Andrew Sinclair Sinclair, Andrew (Vol. 14)

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Introduction

(Contemporary Literary Criticism)

Sinclair, Andrew 1935–

Sinclair, an English novelist, biographer, playwright, short story writer, screenwriter, and critic, is a versatile author who has written satire, comedy, travelogues, and social-historical dramas. His works reveal a combination of contemporary American and Gothic English influences. (See also CLC, Vol. 2, and Contemporary Authors, Vols. 9-12, rev. ed.)

Lee T. Lemon

(Contemporary Literary Criticism)

Andrew Sinclair's Magog, sequel to Gog, might just be one of the best novels of the past few years. The earlier book was a stumbling romp through the history and mythology of the British Isles, conducted by Gog—in his contemporary incarnation an educated and wealthy but naive Englishman whose memories include those of his mythical and historical ancestors. British history, Celtic mythology, Blake's Prophetic Books, and the Anglo-Saxon and Norman invasions get jumbled together in the journey that Gog—who starts the novel as an amnesiac—makes from Northern England to London. But in Gog, Sinclair is in control of neither his materials nor his style, so what could have been a magnificently entertaining and wise fiction becomes a verbose exercise in overworked imagination.

But Magog is a different book. Magog, in this incarnation as in the myth the practical, conniving half-brother to Gog, is not hindered by his brother's ponderous memories. He is a kind of gadfly of meaningless change, moving from a relatively high government post through assorted positions of growing power and prestige. Despite the triteness of the theme, Sinclair does a fine job of showing the reader the peculiar anguish of the successful but hollow man. By the end of the novel, Magog the manipulator has learned that time brings new and shrewder manipulators, and that one does not have to manipulate for the things which give satisfaction.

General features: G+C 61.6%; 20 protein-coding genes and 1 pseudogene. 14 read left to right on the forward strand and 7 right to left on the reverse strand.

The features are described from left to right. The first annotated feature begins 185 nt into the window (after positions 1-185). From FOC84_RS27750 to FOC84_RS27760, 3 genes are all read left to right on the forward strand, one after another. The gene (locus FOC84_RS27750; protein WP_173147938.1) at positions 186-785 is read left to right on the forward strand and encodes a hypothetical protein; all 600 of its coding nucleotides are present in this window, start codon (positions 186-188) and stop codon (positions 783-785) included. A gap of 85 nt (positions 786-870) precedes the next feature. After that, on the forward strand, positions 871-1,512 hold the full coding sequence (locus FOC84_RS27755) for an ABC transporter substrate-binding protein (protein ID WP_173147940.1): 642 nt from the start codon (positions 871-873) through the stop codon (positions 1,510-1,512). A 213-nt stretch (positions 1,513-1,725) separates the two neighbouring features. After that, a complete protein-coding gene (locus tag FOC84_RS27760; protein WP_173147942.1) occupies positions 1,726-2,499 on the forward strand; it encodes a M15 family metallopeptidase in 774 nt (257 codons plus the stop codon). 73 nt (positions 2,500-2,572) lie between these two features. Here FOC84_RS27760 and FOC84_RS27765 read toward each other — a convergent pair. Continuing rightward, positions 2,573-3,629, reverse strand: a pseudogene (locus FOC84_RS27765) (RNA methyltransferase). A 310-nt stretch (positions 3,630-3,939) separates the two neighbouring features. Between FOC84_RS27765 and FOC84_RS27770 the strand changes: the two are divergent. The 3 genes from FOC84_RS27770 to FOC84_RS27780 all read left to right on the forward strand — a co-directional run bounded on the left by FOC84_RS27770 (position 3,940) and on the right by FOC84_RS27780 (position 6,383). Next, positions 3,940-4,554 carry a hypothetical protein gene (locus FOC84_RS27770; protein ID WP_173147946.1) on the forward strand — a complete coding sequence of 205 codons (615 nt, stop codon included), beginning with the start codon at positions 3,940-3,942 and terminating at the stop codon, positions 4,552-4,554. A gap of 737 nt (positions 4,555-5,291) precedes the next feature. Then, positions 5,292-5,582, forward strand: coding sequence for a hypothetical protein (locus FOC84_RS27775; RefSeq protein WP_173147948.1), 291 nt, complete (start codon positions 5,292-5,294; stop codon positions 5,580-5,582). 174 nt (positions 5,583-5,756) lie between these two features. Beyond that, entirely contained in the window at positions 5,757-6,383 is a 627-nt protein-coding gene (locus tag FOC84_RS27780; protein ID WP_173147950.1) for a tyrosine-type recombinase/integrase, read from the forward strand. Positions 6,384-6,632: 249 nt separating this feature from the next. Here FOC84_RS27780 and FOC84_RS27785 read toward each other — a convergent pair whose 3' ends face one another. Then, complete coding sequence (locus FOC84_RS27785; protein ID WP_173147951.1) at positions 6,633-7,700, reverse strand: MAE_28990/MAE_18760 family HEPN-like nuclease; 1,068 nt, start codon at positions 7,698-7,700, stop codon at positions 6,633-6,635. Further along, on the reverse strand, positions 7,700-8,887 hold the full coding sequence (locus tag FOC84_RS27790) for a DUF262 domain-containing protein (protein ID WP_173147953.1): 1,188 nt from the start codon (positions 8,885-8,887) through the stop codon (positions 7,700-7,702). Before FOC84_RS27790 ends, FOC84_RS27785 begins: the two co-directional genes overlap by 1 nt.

Enough good things happen along the way to keep readers of quite diverse tastes turning the pages. Sinclair does a fine job of showing the intricacies of power and has a talent for the memorable turn of phrase. I'm not sure if Magog will hold up after several more readings; if it does, Sinclair has written probably the best English fiction since Durrell's Alexandria Quartet. (pp. 83-4)

Lee T. Lemon, "'Gog' and 'Magog'," in Prairie Schooner (© 1974 by University of Nebraska Press; reprinted by permission from Prairie Schooner), Vol. XLVIII, No. 1, Spring, 1974, pp. 83-4.

Donald Davie

(Contemporary Literary Criticism)

[In "Dylan Thomas: No Man More Magical"] Sinclair has written a much more responsible book than its format and its blurbs seem meant to suggest; and I imagine many a reader, seduced by the glossy photographs and, on the dust jacket, "the best lyric poet of his age … the greatest lyric poet of his age," will feel cheated by Sinclair's mostly sober and judicious narrative. He supplies no colorful roustabout anecdotes and delivers instead such chastening judgments as "he was a poet of the villa and the family," or, "if his role of the enfant terrible was essentially false, yet he played it to its death and his own." In fact, Sinclair is in some ways altogether too circumspect; because he sets his sights so consistently on Thomas as a private and domestic person, we are supposed to know for ourselves about Thomas's unparalleled fame—when it started, how it grew, who helped it along, who exploited it. Firmly insisting that in the end Thomas's self-destruction can be blamed on no one but Thomas himself, Sinclair rightly resists the sentimentalists who would have it that the poet was "a victim," yet he could still have named the names of those who connived at the self-destruction, accelerated it and made show biz money out of it. By not acknowledging how it was Thomas's fame that enabled him to destroy himself, Sinclair cannot deal with what, it seems to me, is the permanent lesson of Thomas's life story—that is to say, what it can mean nowadays for a poet to be famous and popular….

If we ask what "lyric" means when Thomas is called, as he is by Sinclair, "the greatest lyric poet of his time" (in any...

(The entire section is 2,376 words.)